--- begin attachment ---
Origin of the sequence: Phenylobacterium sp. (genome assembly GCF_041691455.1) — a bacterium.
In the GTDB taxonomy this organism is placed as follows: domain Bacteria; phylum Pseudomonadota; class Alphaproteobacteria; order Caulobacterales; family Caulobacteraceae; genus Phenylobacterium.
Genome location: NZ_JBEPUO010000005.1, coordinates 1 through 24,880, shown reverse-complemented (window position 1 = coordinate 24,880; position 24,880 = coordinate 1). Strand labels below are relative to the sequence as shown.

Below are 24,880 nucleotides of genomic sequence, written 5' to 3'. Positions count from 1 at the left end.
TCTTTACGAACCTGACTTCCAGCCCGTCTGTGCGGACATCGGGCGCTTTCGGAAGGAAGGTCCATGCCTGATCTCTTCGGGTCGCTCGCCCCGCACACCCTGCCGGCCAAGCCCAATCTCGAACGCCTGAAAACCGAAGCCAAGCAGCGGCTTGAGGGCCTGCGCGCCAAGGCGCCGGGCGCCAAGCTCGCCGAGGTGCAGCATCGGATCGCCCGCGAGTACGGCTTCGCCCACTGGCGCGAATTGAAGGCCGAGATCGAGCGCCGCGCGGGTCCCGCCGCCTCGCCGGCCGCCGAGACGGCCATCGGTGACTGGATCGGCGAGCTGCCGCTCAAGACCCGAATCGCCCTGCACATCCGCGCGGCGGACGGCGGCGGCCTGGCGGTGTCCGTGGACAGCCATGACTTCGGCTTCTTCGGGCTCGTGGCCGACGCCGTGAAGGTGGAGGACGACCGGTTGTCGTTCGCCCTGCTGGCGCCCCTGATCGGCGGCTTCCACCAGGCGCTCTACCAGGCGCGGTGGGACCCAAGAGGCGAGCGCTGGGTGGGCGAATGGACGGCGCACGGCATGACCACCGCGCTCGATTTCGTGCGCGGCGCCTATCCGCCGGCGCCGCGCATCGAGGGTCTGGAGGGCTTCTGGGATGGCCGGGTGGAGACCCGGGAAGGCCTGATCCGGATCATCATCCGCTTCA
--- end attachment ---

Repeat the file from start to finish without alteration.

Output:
Origin of the sequence: Phenylobacterium sp. (genome assembly GCF_041691455.1) — a bacterium.
In the GTDB taxonomy this organism is placed as follows: domain Bacteria; phylum Pseudomonadota; class Alphaproteobacteria; order Caulobacterales; family Caulobacteraceae; genus Phenylobacterium.
Genome location: NZ_JBEPUO010000005.1, coordinates 1 through 24,880, shown reverse-complemented (window position 1 = coordinate 24,880; position 24,880 = coordinate 1). Strand labels below are relative to the sequence as shown.

Below are 24,880 nucleotides of genomic sequence, written 5' to 3'. Positions count from 1 at the left end.
TCTTTACGAACCTGACTTCCAGCCCGTCTGTGCGGACATCGGGCGCTTTCGGAAGGAAGGTCCATGCCTGATCTCTTCGGGTCGCTCGCCCCGCACACCCTGCCGGCCAAGCCCAATCTCGAACGCCTGAAAACCGAAGCCAAGCAGCGGCTTGAGGGCCTGCGCGCCAAGGCGCCGGGCGCCAAGCTCGCCGAGGTGCAGCATCGGATCGCCCGCGAGTACGGCTTCGCCCACTGGCGCGAATTGAAGGCCGAGATCGAGCGCCGCGCGGGTCCCGCCGCCTCGCCGGCCGCCGAGACGGCCATCGGTGACTGGATCGGCGAGCTGCCGCTCAAGACCCGAATCGCCCTGCACATCCGCGCGGCGGACGGCGGCGGCCTGGCGGTGTCCGTGGACAGCCATGACTTCGGCTTCTTCGGGCTCGTGGCCGACGCCGTGAAGGTGGAGGACGACCGGTTGTCGTTCGCCCTGCTGGCGCCCCTGATCGGCGGCTTCCACCAGGCGCTCTACCAGGCGCGGTGGGACCCAAGAGGCGAGCGCTGGGTGGGCGAATGGACGGCGCACGGCATGACCACCGCGCTCGATTTCGTGCGCGGCGCCTATCCGCCGGCGCCGCGCATCGAGGGTCTGGAGGGCTTCTGGGATGGCCGGGTGGAGACCCGGGAAGGCCTGATCCGGATCATCATCCGCTTCA